To Prepare: Review the national healthcare issues/stressors presented in the Resources and reflect on the national healthcare issue/stressor you selected for study. Reflect on the feedback you received from your colleagues on your Discussion post for the national healthcare issue/stressor you selected. Identify and review two additional scholarly resources (not included in the Resources for this module) that focus on change strategies implemented by healthcare organizations to address your selected national healthcare issue/stressor.The Assignment (3-4 Pages):Analysis of a Pertinent Healthcare IssueDevelop a 3- to 4-page paper, written to your organization’s leadership team, addressing your selected national healthcare issue/stressor and how it is impacting your work setting. Be sure to address the following: Describe the national healthcare issue/stressor you selected and its impact on your organization. Use organizational data to quantify the impact (if necessary, seek assistance from leadership or appropriate stakeholders in your organization). Provide a brief summary of the two articles you reviewed from outside resources on the national healthcare issue/stressor. Explain how the healthcare issue/stressor is being addressed in other organizations. Summarize the strategies used to address the organizational impact of national healthcare issues/stressors presented in the scholarly resources you selected. Explain how they may impact your organization both positively and negatively. Be specific and provide examples.
To Prepare: Review the national healthcare issues/stressors presented in the Resources and reflect on the national healthcare issue/stressor you selected for study. Reflect on the feedback you recei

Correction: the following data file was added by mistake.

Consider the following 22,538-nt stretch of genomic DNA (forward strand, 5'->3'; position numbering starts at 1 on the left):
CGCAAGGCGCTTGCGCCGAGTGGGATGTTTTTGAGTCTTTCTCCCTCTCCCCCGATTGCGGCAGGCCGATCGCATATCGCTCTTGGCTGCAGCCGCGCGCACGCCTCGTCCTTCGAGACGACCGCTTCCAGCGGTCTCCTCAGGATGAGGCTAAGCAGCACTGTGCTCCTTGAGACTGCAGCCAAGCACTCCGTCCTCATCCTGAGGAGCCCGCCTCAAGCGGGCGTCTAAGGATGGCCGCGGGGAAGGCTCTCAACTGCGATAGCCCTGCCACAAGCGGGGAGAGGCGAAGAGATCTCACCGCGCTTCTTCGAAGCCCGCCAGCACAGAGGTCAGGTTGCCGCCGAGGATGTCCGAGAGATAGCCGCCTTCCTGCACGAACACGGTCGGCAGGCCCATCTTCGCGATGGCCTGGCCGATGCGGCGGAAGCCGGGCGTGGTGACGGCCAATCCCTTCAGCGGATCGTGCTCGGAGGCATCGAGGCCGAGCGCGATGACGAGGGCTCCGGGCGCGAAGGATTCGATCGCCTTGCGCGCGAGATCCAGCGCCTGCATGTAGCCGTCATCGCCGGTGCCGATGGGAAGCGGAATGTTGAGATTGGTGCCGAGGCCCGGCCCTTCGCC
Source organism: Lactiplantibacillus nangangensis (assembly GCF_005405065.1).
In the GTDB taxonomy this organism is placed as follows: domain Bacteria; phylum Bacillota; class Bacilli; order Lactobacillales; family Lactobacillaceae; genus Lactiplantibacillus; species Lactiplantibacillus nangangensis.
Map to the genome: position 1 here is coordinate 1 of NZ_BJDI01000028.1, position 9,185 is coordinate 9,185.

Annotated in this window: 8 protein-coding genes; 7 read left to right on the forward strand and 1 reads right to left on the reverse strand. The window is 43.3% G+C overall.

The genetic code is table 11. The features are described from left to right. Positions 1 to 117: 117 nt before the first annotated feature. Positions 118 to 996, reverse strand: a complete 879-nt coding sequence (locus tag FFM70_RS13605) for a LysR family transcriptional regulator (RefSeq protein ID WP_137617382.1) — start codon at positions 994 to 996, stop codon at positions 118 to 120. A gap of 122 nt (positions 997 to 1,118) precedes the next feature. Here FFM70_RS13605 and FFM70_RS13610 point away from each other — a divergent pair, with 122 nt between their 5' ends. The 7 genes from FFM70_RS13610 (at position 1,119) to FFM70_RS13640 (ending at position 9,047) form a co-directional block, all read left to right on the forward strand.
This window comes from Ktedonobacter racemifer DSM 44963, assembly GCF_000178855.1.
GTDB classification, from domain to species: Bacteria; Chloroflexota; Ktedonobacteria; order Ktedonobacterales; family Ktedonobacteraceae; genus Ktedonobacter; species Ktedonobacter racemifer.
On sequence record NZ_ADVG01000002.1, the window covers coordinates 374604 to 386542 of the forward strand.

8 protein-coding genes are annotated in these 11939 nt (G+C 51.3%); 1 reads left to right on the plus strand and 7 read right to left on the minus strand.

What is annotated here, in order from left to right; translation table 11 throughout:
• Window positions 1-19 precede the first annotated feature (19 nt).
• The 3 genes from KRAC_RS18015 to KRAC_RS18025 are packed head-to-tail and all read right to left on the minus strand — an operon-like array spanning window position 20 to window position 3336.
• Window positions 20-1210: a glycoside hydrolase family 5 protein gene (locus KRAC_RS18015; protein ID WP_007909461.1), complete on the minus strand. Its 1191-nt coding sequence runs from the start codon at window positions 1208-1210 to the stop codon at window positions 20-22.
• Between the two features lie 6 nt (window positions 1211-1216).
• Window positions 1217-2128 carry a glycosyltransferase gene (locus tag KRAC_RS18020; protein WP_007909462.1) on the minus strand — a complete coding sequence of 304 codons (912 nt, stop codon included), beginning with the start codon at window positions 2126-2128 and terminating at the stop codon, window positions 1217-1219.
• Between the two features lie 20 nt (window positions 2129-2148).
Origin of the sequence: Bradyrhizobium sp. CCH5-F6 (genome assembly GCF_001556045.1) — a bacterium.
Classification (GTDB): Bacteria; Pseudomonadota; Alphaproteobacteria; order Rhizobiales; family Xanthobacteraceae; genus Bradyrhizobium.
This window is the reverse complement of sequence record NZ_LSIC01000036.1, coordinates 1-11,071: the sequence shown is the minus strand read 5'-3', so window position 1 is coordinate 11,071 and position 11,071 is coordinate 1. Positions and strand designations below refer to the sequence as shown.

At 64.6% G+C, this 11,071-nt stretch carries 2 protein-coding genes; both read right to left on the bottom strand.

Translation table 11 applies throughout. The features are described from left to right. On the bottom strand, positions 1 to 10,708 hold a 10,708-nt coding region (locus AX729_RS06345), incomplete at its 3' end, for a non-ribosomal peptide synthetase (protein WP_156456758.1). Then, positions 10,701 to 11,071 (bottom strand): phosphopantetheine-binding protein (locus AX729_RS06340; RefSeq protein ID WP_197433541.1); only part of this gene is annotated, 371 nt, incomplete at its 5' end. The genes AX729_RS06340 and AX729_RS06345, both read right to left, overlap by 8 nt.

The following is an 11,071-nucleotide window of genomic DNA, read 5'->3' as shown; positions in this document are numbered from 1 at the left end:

Running head: Analysis of a pertinent healthcare issue 0 TITLE STUDENT SCHOOL As you all know, healthcare is always in high demand. With such a growing demand for healthcare services creates an even greater demand for health providers. Because the populations demand for healthcare is ever-growing and lack of health providers is on the rise, patient care deficits are prevalent. Patient care is not being met because there simply aren’t enough providers to provide care for every patient in need. On the other hand, health care providers and organizations are suffering too. The workload is very strenuous on healthcare providers and detrimental to healthcare organizations. In our organization we are affected by this by having an overwhelming demand of patients in our emergency rooms and an underwhelming amount of staff to accommodate these patients. In more detail this affects our organization by causing an increase in nurse burnout, 30-day readmits, and poor patient satisfaction scores to name a few examples. Heavy workload environments along with poor patient to nurse ratios contribute significantly to nurse burn out (Norful, 2018). Because of this, the chances of nurses making medical errors are more likely. As a result, our organization chances of liability for medical errors are increased. If patient care was not provided adequately because of lack of providers, many patients will come back to the hospital within 30 days. When this happens often insurance companies find the hospital responsible and will not pay (Park, 2018). As a result, the hospital is held accountable for lack of care and suffers financial losses. Satisfaction rating by patient often result in greater financial opportunities for our organization. A lot of patient dissatisfaction responses came from their needs not being meet. Things such as time spent with physicians and wait time to be seen are common issues. Now that we know what the issue is what are we going to do about it? Though the lack of healthcare providers is a prominent issue for all healthcare entities it is not a new. For years studies have been conducted to help alleviate this issue. In a study, advanced scheduling was used to alleviate high wait times and overall continuity of patient care (Qu, 2007). The daily health care provider demand was examined along with the patient need to create a schedule that consist of adequate provider to patient ratios. As a result, healthcare providers were not overbooked, and patients had less of a wait time and more time spent with providers. In another study, federal qualified health centers were initiated in order to decrease the shortage of health providers (Xue, 2018). These health centers provided underprivileged communities that did not have access to health care facilities, a place where they could be seen by primary providers. As a result, the demand for healthcare providers decreased in the entire community. I believe the strategies used in the previous studies are were highly effective. Furthermore, I believe the methods used provided validated results of effectiveness. When we think about the lack of health providers in the hospital setting and how to solve this issue, we need to look at the overall healthcare of the patients. Most patients who frequent emergency rooms are patients who are uninsured, lack primary care providers or do not have access to healthcare facilities specified for their needs (KFF, 2019). With this knowledge mind, trying to alleviate this issue requires strategies from both inside the hospital setting and outside. I believe the use of advance scheduling for patients and providing health clinics in underprivileged areas will positively impact our organization, by clearing out our emergency rooms. Providing primary healthcare providers to patients who lack them promotes a healthier lifestyle. As a result, these patients will seek emergent care less and thus the number of patients to provider ratios will improve in the hospital care setting. As an example, a patient who lives in a rural area that normally must drive a far distance to reach the nearest hospital, would probably use the nearest urgent care center if it were provided. Additionally, advanced scheduling for the patients who are insured and do have access to healthcare facilities, but lack of appointment times redirects them to hospital settings, will be able to obtain appointments. Because these strategies prove beneficial to both patients and providers it does pose the risk of negatively impacting our organization as well. As an example, if patients can be seen primarily on and outpatient setting it does pose the risk of potential losing business due to the lack of patient flow. Also, from a provider standpoint the appeal of better patient ratio’s in outpatient settings may lure staff away. As a result, may cause the patient to provider ration to remain the same. As it follows competing needs surrounding this issue are prevalent. Primary the need of maintaining staff and staffing ratios are two of the most significant. Currently in my organization there is a staffing committee that works primarily on improving our both nurse and patient safety by evaluating staffing ratio’s. They meet routinely and review safety events that occurred and staffing numbers at that time. I do believe the policy has good intentions of promoting safety on the units. However, I believe it is run more form a business point of view than from a nursing perspective. While they do review staffing and safety events, in order to formulate new plans and ratios that will make patient care more efficient; they must do so while maintaining a budget friendly approach. The need for nurses is always frequently in demand, but the hospital must be able to afford it. To hire more staff means to spend more money, that the hospital may or may not be able to afford. For years nursing organizations have been trying to get policies made to enforce nurse to patient ratios. I believe if this were incorporated into the nursing practice nationwide it would balance some of the competing needs of the workforce. Currently, only the state of California has been able to get a law passed that will enforce staffing ratios in the hospital (Nancy, 2010). Studies show that enforcing nurse and patient ratios did improve patient care and wait times (Jan, 2009). Nurses were able to provide care in a timely fashion while making minimal medical errors. Other studies showed that while directors of hospitals had a difficult time accommodating these ratios, end the end patients needs were still met and nurses were able to practice with less complications (Benko, 2003). There were some medical facilities that closed because of this; however, it was not for medical reasons and more so financial. In closing, I do believe the benefits that the strategies posed do overweight the risk associated with them. I think they are defiantly worth implementing. As an organization I think we can establish programs to help patients obtain primary care providers and even open new urgent care centers. From doing this I am confident we will meet our goal. References Benko, L. B. (2003). Ratio daze in California; State staffing law may exacerbate nursing shortfall. Modern Healthcare, (24). Retrieved from https://search-ebscohost- com.ezp.waldenulibrary.org/login.aspx?direct=true&db=edsgea&AN=edsgcl.103801729 &site=eds-live&scope=site Jan, G. (2009). Nurse Groups, Administrators Battle Over Mandatory Nursing Ratios: California Law Debated on National Stage. Annals of Emergency Medicine, (3), A31. Retrieved from https://search-ebscohost-com.ezp.waldenulibrary.org/login.aspx?direct=true&db=edsovi&AN=edsovi.00000566.200909000.00002&site=eds-live&scope=site KFF (2019). Key Facts about the Uninsured Population. Retrieved from https://www.kff.org/uninsured/fact-sheet/key-facts-about-the-uninsured-population/ Nancy, D., & Susan, S. (2010). Impact of California Mandated Acute Care Hospital Nurse Staffing Ratios: A Literature Synthesis. Policy, Politics & Nursing Practice, (3), 184. https://doi-org.ezp.waldenulibrary.org/10.1177/1527154410392240 Norful, A. A., de Jacq, K., Carlino, R., & Poghosyan, L. (2018). Nurse practitioner–physician comanagement: A theoretical model to alleviate primary care strain. Annals of Family Medicine, 16(3), 250–256. doi:10.1370/afm.2230 Park, B., Gold, S. B., Bazemore, A., & Liaw, W. (2018). How evolving United States payment models influence primary care and its impact on the Quadruple Aim. Journal of the American Board of Family Medicine, 31(4), 588–604. doi:10.3122/jabfm.2018.04.170388 Qu, X., Rardin, R. L., Williams, J. A. S., & Willis, D. R. (2007). Matching daily healthcare provider capacity to demand in advanced access scheduling systems. European Journal of Operational Research, 183(2), 812–826. https://doi-org.ezp.waldenulibrary.org/10.1016/j.ejor.2006.10.003 Xue, Y., Greener, E., Kannan, V., Smith, J. A., Brewer, C., & Spetz, J. (2018). Federally qualified health centers reduce the primary care provider gap in health professional shortage counties. Nursing Outlook, 66(3), 263–272. https://doi- org.ezp.waldenulibrary.org/10.1016/j.outlook.2018.02.003 Jan, G. (2009). Nurse Groups, Administrators Battle Over Mandatory Nursing Ratios: California Law Debated on National Stage. Annals of Emergency Medicine, (3), A31. 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